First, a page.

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    Every so often, a statement is heard or read that can make you look at a topic in a completely new light. This exact thing happened to me while at Convenience Store News' Tobacco Roundtable — held in conjunction with the Tobacco Plus Expo in Las Vegas in March.

    Every so often, a statement is heard or read that can make you look at a topic in a completely new light. This exact thing happened to me while at Convenience Store News' Tobacco Roundtable — held in conjunction with the Tobacco Plus Expo in Las Vegas in March.

    During a discussion on the roll-your-own (RYO) tobacco category — which in the past year saw its federal excise tax jump from $1.0969 to $24.78 per pound as a result of the expansion of the State Children's Health Insurance Program (SCHIP) — one attendee said the category took a beating as a result of the astronomical tax increase. And the situation got muddier, he explained, when RYO customers discovered cheaper loose pipe tobacco could be used as an alternative to the pricier loose cigarette tobacco.

    My "Ah-ha!" moment was when the attendee said the following: "Consumers will enter the [RYO] category [in the future] and not know anything about last year or its previous prices."

    Now roll this thought around for a moment in your mind. Think of the opportunity these future RYO customers — potentially your current customers — present to your business, and ask yourself how you can target them, attract them as RYO shoppers and keep them coming back.

    Who are these customers entering the RYO category? With smokers facing ever-increasing prices thanks to state tax increases, many surely are looking for less expensive, alternative methods to obtain cigarettes — and RYO could be a solution.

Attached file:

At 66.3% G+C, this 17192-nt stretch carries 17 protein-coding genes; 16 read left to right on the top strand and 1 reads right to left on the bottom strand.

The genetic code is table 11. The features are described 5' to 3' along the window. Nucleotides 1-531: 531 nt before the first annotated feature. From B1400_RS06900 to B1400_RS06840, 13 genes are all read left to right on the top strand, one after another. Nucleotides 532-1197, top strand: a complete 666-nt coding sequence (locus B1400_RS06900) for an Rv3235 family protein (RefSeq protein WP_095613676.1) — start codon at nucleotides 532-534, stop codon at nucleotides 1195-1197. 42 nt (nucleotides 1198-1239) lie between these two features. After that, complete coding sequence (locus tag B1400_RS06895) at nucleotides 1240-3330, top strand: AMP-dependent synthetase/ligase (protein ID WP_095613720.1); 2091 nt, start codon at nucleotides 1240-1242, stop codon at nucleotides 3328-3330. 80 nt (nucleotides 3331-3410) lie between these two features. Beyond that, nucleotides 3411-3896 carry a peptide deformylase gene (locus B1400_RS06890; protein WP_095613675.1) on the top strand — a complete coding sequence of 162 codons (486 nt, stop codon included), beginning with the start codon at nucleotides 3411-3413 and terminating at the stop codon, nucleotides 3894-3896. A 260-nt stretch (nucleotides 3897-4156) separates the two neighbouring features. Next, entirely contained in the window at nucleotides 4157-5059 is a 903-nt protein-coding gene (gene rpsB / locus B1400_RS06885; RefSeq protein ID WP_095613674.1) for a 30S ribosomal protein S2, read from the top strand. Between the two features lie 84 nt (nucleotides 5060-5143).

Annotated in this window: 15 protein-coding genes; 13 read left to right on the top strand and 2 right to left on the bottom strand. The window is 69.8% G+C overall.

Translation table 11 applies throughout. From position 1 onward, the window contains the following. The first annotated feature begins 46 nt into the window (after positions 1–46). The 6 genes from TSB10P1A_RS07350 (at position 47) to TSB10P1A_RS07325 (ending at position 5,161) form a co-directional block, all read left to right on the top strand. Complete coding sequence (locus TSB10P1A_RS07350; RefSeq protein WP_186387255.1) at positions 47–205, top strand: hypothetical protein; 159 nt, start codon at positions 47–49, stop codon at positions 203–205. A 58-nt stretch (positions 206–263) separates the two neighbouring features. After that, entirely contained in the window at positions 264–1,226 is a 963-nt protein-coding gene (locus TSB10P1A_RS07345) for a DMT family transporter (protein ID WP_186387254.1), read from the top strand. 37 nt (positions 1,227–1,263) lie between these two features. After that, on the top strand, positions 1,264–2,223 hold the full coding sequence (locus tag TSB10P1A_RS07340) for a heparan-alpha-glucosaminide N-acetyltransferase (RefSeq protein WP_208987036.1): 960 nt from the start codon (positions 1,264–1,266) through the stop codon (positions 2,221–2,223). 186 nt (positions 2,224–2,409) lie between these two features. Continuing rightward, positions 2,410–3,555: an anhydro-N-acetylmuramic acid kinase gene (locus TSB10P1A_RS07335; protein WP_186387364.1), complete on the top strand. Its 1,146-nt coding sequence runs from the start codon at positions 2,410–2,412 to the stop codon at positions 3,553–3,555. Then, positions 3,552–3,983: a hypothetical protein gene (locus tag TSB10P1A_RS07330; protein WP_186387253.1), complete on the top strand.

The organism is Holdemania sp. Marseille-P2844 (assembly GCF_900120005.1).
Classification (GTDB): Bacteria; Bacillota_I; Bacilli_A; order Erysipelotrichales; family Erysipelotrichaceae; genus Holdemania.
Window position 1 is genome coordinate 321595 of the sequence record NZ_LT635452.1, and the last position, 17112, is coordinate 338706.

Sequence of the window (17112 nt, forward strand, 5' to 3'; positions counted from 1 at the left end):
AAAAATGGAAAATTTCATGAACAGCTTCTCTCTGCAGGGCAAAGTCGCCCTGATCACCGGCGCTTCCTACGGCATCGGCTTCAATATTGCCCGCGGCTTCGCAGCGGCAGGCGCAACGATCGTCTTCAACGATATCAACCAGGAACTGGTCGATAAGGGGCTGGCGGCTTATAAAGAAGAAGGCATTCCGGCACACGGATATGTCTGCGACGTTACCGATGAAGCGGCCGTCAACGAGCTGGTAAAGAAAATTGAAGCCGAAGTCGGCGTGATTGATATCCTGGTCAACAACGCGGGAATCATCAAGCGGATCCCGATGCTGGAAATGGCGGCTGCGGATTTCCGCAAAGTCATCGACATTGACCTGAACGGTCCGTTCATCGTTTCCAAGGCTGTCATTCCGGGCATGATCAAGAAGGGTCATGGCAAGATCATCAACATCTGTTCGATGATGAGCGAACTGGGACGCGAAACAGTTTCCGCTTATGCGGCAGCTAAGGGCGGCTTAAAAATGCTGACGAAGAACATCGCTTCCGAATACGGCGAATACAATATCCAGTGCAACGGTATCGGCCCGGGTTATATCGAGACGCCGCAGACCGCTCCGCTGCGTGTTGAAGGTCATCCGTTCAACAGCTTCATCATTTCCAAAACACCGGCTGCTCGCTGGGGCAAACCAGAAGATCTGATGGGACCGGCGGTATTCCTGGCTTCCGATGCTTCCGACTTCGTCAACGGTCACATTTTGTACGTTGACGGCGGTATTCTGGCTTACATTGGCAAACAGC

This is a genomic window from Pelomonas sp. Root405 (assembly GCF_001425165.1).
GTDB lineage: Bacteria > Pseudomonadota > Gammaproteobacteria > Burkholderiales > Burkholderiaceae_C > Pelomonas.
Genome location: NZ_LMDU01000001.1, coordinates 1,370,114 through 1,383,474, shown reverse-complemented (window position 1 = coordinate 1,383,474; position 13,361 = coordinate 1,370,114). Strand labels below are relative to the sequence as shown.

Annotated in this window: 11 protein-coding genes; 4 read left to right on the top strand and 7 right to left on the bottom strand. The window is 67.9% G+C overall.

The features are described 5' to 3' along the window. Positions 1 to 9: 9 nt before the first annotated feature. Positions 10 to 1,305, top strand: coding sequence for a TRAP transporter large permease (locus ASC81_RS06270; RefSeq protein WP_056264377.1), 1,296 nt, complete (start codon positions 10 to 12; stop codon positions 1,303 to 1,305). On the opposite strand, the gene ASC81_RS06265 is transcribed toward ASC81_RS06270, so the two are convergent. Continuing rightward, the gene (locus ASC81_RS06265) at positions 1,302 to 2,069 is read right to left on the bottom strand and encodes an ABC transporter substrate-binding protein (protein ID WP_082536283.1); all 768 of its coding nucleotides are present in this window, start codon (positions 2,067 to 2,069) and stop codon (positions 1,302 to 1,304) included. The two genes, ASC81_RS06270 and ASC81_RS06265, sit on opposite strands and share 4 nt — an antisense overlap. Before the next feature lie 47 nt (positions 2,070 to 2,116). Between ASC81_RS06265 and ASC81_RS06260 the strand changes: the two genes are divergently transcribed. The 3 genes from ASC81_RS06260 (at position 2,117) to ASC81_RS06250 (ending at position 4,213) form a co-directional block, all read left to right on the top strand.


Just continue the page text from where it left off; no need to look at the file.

And the same theory could be applied to the entire other tobacco products (OTP) set. Retailers have said smokers are increasingly becoming "dual users" — smoking cigarettes and using a form of OTP, such as cigars, pouches, moist snuff, etc. In this case, you may already have a loyal cigarette shopper who just needs a little encouragement or education at the time of purchase to try something new.

    Retailers should apply the strategies they develop to promote RYO to new customers across the entire tobacco set. For example, consider promoting pouches as a cigarette alternative. Some retailers report the products can be an entry-level OTP item for smokers and other consumers due to their cleanliness compared to moist snuff and their portion-control size.

    Potential adult tobacco customers are not the only future-focused opportunity in the tobacco category. For some time, cigarette manufacturers have diversified product lines into OTP to appeal to smokers looking for ways to get nicotine fixes in places they can't smoke. From lozenges and sticks to Swedish-style snus, these products are vastly different from the OTP with which many consumers are familiar. As a result, these products need store-level support to increase awareness of these items to adult tobacco customers and educate them on their use.

    And while the products being developed and tested today may be years away from mass market appeal, they are evidence of the future of the tobacco category in the U.S.

    Often while discussing the category, tobacco retailers dwell on the negatives — legislation, contracts and taxation, among others. Not enough time is spent addressing the positive aspects of this category and supporting the opportunities within the section. If the tobacco category is to remain at the top of convenience stores' in-store sales now and into the future, it is imperative retailers focus on the positives.

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